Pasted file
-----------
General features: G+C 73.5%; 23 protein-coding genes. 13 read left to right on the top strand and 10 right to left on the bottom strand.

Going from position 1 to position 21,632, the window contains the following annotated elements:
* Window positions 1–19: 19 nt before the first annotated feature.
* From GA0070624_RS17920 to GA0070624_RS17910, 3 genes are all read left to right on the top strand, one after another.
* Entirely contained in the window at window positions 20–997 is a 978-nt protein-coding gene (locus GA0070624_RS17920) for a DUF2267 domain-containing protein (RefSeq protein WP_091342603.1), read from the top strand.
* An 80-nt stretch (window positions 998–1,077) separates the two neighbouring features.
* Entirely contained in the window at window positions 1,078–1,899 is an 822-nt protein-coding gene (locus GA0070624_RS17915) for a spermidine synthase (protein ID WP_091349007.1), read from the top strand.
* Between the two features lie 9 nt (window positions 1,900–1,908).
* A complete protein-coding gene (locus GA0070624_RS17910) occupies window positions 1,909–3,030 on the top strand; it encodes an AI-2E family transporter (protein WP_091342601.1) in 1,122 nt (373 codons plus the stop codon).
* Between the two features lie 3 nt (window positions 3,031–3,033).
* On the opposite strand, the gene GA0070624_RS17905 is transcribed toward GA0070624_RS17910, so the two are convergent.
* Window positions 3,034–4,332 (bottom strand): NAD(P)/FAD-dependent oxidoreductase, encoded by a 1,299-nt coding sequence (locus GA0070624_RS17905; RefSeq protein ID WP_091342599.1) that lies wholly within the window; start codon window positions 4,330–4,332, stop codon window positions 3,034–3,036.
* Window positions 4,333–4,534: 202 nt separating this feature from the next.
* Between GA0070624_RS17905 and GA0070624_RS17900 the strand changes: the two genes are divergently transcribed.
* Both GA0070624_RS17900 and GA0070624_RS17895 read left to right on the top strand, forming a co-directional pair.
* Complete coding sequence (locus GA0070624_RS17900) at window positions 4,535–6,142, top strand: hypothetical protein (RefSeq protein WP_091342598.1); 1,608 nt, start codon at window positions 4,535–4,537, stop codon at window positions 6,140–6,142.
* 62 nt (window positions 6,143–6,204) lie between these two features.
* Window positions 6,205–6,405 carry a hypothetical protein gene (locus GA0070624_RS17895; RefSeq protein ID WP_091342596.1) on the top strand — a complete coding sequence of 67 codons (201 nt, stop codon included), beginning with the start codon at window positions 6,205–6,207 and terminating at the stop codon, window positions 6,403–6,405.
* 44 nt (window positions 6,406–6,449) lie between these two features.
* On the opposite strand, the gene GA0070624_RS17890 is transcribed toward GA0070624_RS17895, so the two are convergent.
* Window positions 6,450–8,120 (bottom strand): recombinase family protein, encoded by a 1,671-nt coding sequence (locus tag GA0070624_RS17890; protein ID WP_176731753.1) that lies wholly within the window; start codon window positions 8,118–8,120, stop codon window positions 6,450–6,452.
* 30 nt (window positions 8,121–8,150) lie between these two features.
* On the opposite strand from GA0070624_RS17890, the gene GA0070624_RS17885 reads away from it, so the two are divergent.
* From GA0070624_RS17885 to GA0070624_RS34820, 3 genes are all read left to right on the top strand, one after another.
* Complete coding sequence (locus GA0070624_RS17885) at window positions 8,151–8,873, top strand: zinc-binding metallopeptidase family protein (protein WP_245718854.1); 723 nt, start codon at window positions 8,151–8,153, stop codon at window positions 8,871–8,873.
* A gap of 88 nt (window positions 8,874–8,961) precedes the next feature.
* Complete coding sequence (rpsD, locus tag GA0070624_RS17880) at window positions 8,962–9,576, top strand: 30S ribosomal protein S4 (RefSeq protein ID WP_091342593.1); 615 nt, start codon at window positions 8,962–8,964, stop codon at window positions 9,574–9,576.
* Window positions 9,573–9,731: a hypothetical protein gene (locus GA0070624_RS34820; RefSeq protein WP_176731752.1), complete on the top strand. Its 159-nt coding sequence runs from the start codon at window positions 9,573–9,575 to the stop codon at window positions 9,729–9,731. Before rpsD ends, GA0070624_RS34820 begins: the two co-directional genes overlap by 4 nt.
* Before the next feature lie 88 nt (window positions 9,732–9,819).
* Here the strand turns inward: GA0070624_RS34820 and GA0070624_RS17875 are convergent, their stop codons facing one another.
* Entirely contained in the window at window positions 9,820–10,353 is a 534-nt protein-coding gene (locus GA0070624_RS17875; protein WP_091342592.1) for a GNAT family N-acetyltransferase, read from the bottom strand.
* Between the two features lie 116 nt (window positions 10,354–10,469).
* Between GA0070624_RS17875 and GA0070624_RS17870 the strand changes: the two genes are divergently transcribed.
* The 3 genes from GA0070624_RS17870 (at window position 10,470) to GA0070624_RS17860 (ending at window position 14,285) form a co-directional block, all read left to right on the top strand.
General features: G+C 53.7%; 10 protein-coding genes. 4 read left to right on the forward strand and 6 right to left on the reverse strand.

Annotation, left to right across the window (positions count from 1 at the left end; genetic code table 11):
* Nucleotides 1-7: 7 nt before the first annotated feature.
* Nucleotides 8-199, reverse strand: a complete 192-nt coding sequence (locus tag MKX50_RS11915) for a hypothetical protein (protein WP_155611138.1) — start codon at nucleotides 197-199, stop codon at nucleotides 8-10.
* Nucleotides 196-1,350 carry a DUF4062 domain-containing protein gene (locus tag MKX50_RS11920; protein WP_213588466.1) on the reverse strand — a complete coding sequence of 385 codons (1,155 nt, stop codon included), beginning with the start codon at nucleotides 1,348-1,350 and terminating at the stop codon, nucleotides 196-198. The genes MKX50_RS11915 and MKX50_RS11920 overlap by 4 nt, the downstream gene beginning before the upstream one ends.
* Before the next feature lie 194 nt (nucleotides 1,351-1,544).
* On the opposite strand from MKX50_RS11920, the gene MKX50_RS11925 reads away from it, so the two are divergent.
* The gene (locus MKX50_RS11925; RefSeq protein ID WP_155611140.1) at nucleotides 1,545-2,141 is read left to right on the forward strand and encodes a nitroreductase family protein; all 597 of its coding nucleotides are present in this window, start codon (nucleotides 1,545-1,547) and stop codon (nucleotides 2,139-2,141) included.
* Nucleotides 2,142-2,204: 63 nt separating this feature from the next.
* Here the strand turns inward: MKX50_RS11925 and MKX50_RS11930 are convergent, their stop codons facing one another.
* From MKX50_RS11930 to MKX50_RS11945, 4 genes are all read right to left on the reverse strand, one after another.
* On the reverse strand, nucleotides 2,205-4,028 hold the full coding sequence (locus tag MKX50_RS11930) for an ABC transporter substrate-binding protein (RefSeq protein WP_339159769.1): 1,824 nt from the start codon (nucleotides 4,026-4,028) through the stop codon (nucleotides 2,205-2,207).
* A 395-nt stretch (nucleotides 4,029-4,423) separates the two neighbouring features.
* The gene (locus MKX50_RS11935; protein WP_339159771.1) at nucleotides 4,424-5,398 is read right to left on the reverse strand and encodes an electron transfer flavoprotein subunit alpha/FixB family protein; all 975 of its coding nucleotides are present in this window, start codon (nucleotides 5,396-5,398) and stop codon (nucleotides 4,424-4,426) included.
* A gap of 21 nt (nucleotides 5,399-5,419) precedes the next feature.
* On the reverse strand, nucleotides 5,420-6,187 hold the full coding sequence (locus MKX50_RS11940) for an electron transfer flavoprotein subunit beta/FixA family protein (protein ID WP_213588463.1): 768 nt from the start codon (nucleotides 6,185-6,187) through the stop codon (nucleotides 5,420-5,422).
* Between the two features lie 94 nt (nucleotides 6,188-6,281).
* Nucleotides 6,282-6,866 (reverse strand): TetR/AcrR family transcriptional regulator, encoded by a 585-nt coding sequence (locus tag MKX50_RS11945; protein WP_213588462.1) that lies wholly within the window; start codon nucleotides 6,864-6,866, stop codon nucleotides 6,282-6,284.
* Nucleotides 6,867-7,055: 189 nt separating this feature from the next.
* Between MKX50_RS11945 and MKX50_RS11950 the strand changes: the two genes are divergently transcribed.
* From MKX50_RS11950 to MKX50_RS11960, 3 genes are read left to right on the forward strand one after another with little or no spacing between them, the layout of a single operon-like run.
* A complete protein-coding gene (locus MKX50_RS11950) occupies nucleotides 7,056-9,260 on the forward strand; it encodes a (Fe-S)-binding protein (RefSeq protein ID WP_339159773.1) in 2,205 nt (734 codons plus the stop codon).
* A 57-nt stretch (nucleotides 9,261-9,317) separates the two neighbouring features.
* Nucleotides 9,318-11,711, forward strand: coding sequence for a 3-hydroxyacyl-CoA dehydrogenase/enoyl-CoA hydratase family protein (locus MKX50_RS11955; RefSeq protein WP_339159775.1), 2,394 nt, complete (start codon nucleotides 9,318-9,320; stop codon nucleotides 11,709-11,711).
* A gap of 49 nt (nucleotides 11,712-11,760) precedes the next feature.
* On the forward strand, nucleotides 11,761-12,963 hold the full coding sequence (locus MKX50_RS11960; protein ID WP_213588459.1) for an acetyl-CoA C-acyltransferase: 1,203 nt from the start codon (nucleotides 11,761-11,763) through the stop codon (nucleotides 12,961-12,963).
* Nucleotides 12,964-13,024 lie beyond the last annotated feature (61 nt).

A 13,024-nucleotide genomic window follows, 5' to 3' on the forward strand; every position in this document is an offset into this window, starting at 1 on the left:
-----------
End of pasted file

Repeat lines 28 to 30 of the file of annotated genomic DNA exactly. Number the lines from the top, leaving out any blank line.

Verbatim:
* Window positions 9,573–9,731: a hypothetical protein gene (locus GA0070624_RS34820; RefSeq protein WP_176731752.1), complete on the top strand. Its 159-nt coding sequence runs from the start codon at window positions 9,573–9,575 to the stop codon at window positions 9,729–9,731. Before rpsD ends, GA0070624_RS34820 begins: the two co-directional genes overlap by 4 nt.
* Before the next feature lie 88 nt (window positions 9,732–9,819).
* Here the strand turns inward: GA0070624_RS34820 and GA0070624_RS17875 are convergent, their stop codons facing one another.